ESKOM is facing mounting backlash over its proposed 20.5% tariff increase. The state-owned power utility has filed an application with the National Energy Regulator of South Africa (Nersa) for a 20.5% tariff hike approval.
Many civil society organisations, economic analysts and municipalities have vehemently rejected Eskom’s proposal.
The City of Johannesburg said that on January 21 mayor Mpho Moerane accompanied, by the MMC for Environment and Infrastructure Services, Michael Sun, and the Acting CEO of City Power, Tshifularo Mashava, lodged an objection against Eskom’s request for the increase.
The mayor and her delegation argued that Nersa’s approval of Eskom’s request would only serve to exacerbate the vicious cycle of unemployment and non-payment for municipal services, which ultimately will lead to dwindling incomes, revenues and expenditures.
The City of Johannesburg told IOL: “At a time when more than 10 million South Africans are excluded from the economy because of the ever-increasing unemployment rate, the multi-party government finds it implausible that Eskom elects to impose an additional burden on residents who are barely staying afloat.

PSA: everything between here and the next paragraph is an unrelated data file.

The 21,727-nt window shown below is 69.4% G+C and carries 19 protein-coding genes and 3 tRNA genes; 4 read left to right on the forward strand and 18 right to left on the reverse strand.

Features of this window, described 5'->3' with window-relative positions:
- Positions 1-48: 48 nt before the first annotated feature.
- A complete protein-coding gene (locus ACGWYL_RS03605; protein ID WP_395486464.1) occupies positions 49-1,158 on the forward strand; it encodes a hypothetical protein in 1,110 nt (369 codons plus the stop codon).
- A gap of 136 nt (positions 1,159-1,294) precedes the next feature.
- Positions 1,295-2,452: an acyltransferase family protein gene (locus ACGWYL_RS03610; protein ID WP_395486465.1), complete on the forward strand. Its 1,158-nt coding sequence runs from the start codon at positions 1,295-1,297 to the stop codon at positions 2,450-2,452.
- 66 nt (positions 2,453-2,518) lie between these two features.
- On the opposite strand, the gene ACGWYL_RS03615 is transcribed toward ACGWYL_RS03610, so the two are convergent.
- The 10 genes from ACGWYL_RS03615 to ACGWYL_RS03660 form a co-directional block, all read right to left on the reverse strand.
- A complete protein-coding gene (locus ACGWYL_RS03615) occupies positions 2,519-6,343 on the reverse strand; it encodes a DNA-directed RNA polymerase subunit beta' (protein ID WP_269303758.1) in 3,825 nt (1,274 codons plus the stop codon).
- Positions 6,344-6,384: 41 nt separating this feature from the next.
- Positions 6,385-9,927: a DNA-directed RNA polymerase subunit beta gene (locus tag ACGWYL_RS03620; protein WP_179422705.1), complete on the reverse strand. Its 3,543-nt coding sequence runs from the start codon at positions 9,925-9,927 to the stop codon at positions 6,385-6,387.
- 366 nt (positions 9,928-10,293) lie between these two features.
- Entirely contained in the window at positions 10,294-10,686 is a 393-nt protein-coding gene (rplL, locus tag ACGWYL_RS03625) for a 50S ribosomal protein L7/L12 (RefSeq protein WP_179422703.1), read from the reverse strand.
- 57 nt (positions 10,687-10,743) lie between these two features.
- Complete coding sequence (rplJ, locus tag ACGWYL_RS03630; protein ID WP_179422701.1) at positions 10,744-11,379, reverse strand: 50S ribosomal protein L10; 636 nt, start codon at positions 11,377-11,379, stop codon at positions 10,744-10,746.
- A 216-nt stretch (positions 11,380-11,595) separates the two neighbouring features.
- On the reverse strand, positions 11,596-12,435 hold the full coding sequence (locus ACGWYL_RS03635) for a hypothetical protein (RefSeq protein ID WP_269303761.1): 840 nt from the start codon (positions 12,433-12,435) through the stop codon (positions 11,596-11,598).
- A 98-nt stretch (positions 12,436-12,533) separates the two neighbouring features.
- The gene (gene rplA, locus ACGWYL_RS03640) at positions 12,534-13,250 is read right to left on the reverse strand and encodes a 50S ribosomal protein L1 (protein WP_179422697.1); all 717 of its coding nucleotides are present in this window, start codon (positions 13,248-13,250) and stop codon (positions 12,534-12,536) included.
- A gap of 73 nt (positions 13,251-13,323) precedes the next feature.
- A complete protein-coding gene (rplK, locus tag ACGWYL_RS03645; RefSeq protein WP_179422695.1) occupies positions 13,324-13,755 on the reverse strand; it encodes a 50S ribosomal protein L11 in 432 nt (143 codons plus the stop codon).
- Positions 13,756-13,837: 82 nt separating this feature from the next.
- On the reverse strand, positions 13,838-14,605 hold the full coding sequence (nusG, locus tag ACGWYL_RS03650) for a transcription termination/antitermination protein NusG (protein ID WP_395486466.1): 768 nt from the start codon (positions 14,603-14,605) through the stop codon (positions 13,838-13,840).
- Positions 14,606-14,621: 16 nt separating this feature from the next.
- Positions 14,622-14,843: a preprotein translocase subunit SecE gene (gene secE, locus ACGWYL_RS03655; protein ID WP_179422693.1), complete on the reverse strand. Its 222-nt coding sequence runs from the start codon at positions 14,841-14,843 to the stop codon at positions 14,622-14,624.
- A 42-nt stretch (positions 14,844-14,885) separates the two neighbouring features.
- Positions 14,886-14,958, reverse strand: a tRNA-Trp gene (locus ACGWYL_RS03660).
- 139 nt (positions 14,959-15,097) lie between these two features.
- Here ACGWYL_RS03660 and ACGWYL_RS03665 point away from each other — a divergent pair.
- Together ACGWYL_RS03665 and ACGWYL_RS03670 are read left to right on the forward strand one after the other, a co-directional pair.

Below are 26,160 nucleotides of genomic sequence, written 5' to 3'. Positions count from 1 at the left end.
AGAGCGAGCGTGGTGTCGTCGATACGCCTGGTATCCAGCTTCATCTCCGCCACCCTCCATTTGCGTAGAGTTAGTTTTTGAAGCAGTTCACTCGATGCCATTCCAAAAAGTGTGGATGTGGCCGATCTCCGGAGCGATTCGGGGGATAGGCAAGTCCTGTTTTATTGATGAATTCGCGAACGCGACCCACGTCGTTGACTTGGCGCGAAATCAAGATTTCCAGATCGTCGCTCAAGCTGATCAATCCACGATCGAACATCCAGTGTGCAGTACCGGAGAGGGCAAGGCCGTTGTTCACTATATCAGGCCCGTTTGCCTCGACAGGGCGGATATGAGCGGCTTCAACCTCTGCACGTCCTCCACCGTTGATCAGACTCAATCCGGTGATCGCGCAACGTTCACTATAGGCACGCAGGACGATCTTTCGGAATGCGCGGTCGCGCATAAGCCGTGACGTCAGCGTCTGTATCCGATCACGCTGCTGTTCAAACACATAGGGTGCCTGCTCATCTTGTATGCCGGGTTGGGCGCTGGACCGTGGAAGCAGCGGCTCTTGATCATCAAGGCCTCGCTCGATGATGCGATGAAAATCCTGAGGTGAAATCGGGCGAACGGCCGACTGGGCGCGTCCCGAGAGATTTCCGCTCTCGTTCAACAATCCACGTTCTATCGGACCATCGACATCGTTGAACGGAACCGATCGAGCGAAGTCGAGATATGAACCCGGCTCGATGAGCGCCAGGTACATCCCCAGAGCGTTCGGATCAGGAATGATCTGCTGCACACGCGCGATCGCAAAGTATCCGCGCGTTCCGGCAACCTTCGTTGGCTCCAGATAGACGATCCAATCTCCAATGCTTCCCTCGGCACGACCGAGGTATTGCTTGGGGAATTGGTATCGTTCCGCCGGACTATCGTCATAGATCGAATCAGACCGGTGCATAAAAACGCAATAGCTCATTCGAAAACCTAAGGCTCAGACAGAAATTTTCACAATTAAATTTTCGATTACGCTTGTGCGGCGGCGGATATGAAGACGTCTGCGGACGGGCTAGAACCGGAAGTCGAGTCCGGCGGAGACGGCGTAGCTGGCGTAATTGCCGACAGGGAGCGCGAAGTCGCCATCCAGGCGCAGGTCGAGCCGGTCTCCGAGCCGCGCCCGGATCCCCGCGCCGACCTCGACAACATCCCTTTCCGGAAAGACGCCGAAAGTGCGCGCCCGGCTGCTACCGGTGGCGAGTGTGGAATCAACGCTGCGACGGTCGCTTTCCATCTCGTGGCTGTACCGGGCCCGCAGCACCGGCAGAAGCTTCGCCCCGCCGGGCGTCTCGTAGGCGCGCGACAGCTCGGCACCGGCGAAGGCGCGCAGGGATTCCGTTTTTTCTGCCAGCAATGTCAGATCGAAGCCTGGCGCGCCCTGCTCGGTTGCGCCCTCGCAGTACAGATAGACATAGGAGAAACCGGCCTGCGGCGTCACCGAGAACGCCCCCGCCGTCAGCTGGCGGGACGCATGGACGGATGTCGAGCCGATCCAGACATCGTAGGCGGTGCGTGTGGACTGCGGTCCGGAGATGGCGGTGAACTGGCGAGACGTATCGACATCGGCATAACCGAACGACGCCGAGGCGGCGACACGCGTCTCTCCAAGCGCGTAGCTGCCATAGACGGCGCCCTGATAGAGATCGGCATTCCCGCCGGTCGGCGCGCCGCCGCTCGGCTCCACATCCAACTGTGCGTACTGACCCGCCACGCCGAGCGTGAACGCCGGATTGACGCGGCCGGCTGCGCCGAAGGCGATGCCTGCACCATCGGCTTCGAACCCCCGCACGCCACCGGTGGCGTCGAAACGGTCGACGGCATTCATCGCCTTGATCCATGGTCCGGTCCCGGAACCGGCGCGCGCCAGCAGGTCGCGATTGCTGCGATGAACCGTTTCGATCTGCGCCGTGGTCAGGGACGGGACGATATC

“The proposed tariff hike, which is far higher than the current inflation rate, would have a devastating impact on the residents of Johannesburg already impacted by the Covid-19 pandemic and an economy that is ailing and is said to be on a recovery path. Therefore, the proposed tariff hike would erode business confidence and disrupt the much-needed economic recovery.
“The City is of the view that Eskom has room to review and revise its proposed revenue of R293 billion down by R36 billion.”
The City of Tshwane has also rejected the proposed tariff hike. While it says it acknowledges that Eskom is having financial difficulties and is turning around its business model, the power utility cannot shift this responsibility to consumers.
“The unfortunate reality is that even with these proposed excessive price hikes, Eskom services are not guaranteed as residents and businesses continue to experience regular electricity outages,” it said.
“For residents, the excessive price hikes will encourage those who have the means to explore off-grid solutions, resulting in revenue losses for the City and Eskom.
“It will also lead to a possible escalation in illegal connections as the cost of electricity would become unsustainable for residents with lower incomes who cannot afford to go off the grid. Both of these combined scenarios will lead to a massive loss of revenue,” it added.
The City of Cape Town and the Nelson Mandela Bay Metropolitan Municipality have also publicly called out the power utility over the “excessively” high proposed tariff hike.
The Nelson Mandela Bay Metropolitan Municipality said: “The reality is that electricity income is not spent exclusively on electricity and is utilised to cross-subsidise other municipal functions.
“Suppose tariffs are approved without the efficiency of the costs being interrogated. In that case, there is no real incentive for municipalities to spend electricity income on infrastructure or to address theft, waste, fraud and corruption in the electricity system.”
Nersa has until February 25 to respond to Eskom’s application.